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Paso Robles votes against half-cent sales tax 

Voters did not grant the city of Paso Robles with its Measure K sales tax in the Nov. 6 election, and now the city is going back to the drawing board to fill an infrastructure funding gap.

click to enlarge REPAIRS NEEDED Paso Robles voters rejected Measure K, a sales tax increase that would have gone towards fixing roads (highlighted in purple). - PHOTO COURTESY OF THE CITY OF PASO ROBLES
  • Photo Courtesy Of The City Of Paso Robles
  • REPAIRS NEEDED Paso Robles voters rejected Measure K, a sales tax increase that would have gone towards fixing roads (highlighted in purple).

The measure would have generated approximately $4.75 million per year for six years to upgrade deteriorating streets and sidewalks.

Paso Robles Assistant City Manager Jim Cogan said that the majority of voters may have decided against the measure, but the city still needs to come up with a plan to pay for its infrastructure needs.

"You know all of the infrastructure improvements that we had in Measure K are still needed, so we do have to figure out how to do that; it just won't be through a sales tax measure," Cogan said.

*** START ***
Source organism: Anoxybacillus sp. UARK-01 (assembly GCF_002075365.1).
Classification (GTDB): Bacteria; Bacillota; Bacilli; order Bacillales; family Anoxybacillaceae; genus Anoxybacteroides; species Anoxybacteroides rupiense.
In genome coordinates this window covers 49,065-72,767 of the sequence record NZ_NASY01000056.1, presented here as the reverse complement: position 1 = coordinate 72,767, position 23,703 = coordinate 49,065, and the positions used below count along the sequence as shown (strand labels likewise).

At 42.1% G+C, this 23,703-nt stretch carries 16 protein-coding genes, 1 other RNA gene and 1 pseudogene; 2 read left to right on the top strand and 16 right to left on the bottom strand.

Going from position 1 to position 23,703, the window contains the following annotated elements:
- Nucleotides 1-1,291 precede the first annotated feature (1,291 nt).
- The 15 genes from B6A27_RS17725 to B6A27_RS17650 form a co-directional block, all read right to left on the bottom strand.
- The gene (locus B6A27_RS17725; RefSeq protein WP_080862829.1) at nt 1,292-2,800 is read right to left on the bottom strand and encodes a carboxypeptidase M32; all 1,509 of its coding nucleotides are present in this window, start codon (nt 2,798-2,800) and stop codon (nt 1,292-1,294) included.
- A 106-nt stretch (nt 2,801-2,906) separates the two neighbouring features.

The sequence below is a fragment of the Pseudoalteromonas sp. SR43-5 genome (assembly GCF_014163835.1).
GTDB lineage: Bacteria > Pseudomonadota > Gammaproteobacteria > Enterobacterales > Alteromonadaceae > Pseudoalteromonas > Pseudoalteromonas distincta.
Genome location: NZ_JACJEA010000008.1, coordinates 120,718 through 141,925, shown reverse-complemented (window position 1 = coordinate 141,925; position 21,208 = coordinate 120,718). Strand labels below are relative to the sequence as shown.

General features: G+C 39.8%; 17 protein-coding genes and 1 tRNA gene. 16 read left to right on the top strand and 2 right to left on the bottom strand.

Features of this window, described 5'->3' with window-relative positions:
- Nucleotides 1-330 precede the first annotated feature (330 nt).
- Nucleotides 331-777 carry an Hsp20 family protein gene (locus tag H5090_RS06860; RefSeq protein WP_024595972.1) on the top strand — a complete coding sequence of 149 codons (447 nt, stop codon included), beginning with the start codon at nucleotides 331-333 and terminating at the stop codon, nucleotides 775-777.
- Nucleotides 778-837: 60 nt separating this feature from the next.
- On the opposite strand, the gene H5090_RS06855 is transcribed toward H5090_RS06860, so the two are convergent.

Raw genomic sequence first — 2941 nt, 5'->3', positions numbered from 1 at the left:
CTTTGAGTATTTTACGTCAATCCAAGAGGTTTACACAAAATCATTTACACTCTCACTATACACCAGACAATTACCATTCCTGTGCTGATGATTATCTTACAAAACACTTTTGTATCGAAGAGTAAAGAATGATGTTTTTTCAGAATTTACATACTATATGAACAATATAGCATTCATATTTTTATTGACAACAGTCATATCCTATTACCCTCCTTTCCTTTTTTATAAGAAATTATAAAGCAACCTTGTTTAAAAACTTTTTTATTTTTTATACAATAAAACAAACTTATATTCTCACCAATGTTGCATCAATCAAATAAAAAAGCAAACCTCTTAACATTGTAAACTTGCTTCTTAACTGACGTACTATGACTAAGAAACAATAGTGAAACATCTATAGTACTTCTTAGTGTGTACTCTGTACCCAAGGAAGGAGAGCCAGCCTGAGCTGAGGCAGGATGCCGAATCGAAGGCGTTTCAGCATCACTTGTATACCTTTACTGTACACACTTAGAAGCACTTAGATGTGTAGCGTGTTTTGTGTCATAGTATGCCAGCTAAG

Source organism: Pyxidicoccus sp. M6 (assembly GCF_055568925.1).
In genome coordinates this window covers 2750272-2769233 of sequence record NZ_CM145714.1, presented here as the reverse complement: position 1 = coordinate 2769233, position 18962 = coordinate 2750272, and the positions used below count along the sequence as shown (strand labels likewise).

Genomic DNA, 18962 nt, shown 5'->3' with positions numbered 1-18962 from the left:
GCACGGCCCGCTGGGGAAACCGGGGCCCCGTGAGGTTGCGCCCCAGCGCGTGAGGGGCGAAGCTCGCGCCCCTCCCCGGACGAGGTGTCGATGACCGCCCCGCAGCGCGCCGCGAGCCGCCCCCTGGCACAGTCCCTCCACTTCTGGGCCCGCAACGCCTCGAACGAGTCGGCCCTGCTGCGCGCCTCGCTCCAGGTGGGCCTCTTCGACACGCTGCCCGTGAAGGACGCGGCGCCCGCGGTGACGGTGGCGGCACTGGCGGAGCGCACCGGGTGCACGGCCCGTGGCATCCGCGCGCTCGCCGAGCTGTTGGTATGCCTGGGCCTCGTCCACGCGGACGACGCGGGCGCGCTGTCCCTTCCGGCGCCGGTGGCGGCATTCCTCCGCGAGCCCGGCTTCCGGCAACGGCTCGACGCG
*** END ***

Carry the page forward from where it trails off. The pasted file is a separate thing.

The city hired a company to survey voters in the area regarding the community's funding priorities for the potential revenue measure.

According to a July 17 staff report, the survey results showed voters prioritized spending in a number of areas: fixing streets and bridges, job creation, firefighting services, improving law enforcement, 911 response, and disaster preparedness. It also showed a lot of support for the tax measure.

But the results of the Nov. 6 election showed otherwise. Cogan said this was a tough election because Proposition 6 was on the same ballot for Paso Robles voters. Proposition 6 was a statewide ballot measure to repeal the gas tax increase that was passed by state legislators to fund road repair projects.

"I think some people thought, 'Well, we're going to vote down Proposition 6 and therefore there will be funding for road maintenance.' We're thrilled Proposition 6 was voted down and the city will get in the neighborhood of $800,000 a year," he said.

Within six years, that $800,000 could be close to $5 million. If the community had voted for Measure K, it would have added $4.75 million to Paso's infrastructure funding in the same time period.

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